Dear Dr. Archer,
I joined your Twitter last night. My story is that both my son and I have epilepsy. My son had epilepsy that stopped being treated at the age of 11 because we were told he would outgrow it. The epileptologist told my son's neurologist that he had already outgrown the seizures, despite abnormalities on the video EEG.
We spent three years going to doctors, having differential diagnostic testing done. MY son become depressed, as 30-60 percent of people with epilepsy do. His next epileptologist finally placed him on medication, after more severe seizures continued.
He had lost skills, such as his musical skills, handwriting and learning. He started to improve, but not all seizures went away. Adding another medication caused more depression. He tried twice to commit suicide as we battled depression. Self medication with drugs started in his late teens.
He was diagnosed with schizophrenia. He worked hard for sobriety, and actually started to win that battle, but then relapsed. I was diagnosed with epilepsy at age 42 after being misdiagnosed with Sinus disease. I have had two unessential surgeries, with nerve damage in my face from the second surgery.
My migraines remain constant, but they are better now that I have the appropriate medication. I have psoriatic arthritis, epilepsy and depression, but not as badly as my son.
We lost my son, Sam, to a fourth suicide attempt at a public event at a water fall in May 1, 2011. I have started a nonprofit called "Preventing Teen Tragedy" based on the name of his t-shirt company when he was 16.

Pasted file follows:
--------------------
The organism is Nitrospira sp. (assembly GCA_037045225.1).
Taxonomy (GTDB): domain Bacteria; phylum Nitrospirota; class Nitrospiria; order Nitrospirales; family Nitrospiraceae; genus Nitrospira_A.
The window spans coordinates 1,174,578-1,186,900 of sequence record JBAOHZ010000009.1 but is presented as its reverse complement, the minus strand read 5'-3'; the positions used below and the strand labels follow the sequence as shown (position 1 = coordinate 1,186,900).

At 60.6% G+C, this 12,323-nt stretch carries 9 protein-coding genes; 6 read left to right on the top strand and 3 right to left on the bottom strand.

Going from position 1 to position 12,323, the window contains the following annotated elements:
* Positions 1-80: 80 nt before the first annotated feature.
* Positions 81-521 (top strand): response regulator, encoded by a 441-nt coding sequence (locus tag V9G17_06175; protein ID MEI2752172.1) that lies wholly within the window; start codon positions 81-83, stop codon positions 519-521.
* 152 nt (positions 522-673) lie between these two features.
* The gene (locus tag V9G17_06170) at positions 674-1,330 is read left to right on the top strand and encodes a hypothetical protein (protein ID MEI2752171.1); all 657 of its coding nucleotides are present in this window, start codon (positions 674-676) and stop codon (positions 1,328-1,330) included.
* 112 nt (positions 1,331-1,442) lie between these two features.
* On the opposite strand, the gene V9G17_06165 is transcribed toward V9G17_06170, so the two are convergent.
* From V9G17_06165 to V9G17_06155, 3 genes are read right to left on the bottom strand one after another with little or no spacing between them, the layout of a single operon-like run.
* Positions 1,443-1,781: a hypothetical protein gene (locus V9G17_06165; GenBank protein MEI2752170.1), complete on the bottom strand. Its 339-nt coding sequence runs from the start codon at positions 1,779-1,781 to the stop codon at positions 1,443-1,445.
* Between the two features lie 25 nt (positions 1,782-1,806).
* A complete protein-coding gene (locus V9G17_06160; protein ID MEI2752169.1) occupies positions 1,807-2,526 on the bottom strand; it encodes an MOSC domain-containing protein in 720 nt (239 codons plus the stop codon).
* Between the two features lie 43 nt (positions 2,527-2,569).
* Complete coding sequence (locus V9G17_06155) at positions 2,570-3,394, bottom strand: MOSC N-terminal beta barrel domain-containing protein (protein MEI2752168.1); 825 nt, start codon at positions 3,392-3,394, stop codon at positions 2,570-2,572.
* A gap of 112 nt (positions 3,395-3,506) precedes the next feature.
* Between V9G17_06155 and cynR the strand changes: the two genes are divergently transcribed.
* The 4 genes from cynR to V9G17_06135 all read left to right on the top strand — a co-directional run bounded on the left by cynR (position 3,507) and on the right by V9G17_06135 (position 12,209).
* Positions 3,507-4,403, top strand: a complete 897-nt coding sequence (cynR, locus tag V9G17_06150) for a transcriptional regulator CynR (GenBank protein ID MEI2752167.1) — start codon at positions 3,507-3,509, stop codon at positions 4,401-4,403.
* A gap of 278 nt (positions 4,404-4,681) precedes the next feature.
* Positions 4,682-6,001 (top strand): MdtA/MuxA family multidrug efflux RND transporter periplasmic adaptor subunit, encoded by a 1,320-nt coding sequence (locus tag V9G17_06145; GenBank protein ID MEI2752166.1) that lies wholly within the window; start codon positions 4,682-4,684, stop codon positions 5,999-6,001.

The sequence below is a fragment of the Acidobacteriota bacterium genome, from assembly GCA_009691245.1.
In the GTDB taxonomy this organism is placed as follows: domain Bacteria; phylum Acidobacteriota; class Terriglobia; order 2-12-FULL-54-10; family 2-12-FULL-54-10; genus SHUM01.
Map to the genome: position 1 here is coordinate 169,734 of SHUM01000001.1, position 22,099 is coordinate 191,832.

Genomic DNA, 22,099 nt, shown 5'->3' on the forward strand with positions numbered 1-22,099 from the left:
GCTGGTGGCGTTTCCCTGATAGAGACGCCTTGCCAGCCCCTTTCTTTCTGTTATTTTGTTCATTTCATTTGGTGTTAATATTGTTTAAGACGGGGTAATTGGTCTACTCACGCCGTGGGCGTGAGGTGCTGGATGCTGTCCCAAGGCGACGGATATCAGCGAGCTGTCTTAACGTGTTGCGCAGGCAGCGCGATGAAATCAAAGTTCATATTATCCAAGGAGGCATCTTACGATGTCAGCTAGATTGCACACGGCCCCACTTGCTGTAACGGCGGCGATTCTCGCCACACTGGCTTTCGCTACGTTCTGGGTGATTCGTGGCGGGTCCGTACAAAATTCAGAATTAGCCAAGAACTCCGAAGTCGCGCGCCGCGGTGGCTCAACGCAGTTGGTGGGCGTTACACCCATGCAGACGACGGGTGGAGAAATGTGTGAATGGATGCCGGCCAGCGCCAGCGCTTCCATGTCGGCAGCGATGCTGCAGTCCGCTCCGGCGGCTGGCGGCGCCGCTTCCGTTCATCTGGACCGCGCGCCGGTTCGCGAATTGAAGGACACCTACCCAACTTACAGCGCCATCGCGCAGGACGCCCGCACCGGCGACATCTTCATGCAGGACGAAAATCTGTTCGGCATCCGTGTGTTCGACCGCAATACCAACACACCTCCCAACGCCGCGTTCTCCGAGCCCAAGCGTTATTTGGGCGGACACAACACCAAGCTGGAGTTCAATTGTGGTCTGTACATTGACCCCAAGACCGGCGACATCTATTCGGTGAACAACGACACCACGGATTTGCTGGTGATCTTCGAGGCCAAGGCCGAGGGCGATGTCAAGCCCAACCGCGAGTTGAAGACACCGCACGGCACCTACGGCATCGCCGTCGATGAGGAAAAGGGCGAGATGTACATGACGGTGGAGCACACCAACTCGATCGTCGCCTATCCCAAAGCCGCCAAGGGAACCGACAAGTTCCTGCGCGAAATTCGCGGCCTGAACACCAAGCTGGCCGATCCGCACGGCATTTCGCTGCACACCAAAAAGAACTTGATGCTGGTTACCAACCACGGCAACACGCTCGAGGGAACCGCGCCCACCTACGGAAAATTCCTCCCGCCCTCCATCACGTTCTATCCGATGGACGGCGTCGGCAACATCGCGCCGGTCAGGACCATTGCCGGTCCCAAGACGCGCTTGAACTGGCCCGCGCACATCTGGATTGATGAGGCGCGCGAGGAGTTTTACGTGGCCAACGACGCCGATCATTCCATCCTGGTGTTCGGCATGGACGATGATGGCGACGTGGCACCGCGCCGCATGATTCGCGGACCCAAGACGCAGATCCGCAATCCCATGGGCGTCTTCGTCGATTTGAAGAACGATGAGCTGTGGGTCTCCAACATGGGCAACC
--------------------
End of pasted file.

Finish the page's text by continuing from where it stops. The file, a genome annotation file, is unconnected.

He advocated for awareness of teen and young adult depression. He and I went to Washington DC to speak to Congress about epilepsy every year when he was 11-16. Now I am carrying his mission on without him. Please help pass the word, Dr Archer.
Please accept my deepest, most sincere condolences on the death of your beloved son. Some folks do indeed have it much harder than others, and you have been through so much.
However, they say we're not given more than we can handle, and Ginny, you are living proof. Mother Teresa said, "I have found the paradox that if I love until it hurts, then there is no hurt, but only more love," and you are proving that by giving to others through your son's life.
I can only imagine the sorrow and anguish you experienced losing your son, and you could have succumbed to depsair, but you didn't. Through Preventing Teen Tragedy
you are keeping Sam's memory alive, and thus helping countless others in the process. How brave and utterly selfless of you.
I received a letter from Derek, who lost his brother, Ryan. He, also, stepped up to the plate to make sure other children did not lose their lives to sexual predators. His letter, Ryan United: Helping Keep Communities Safe For Children
is to help others going through the torment his family experienced.
And as I tell MEW in I Died The Day My Son Died
, the best way to honor a child is to live life the best you can and help others all the while while honoring their memory. You are doing that, Ginny. You're an amazing woman and mother.
Sam sounds like he was wise beyond his years, and perhaps that was because of his suffering. It was not in vain, though, Ginny; you are seeing to that.
I will end this with one more quote, that again, sums up exactly what you and Sam have done: "The purpose of life is not to be happy - but to matter, to be productive, to be useful, to have it make some difference that you have lived at all." ~Leo Rosten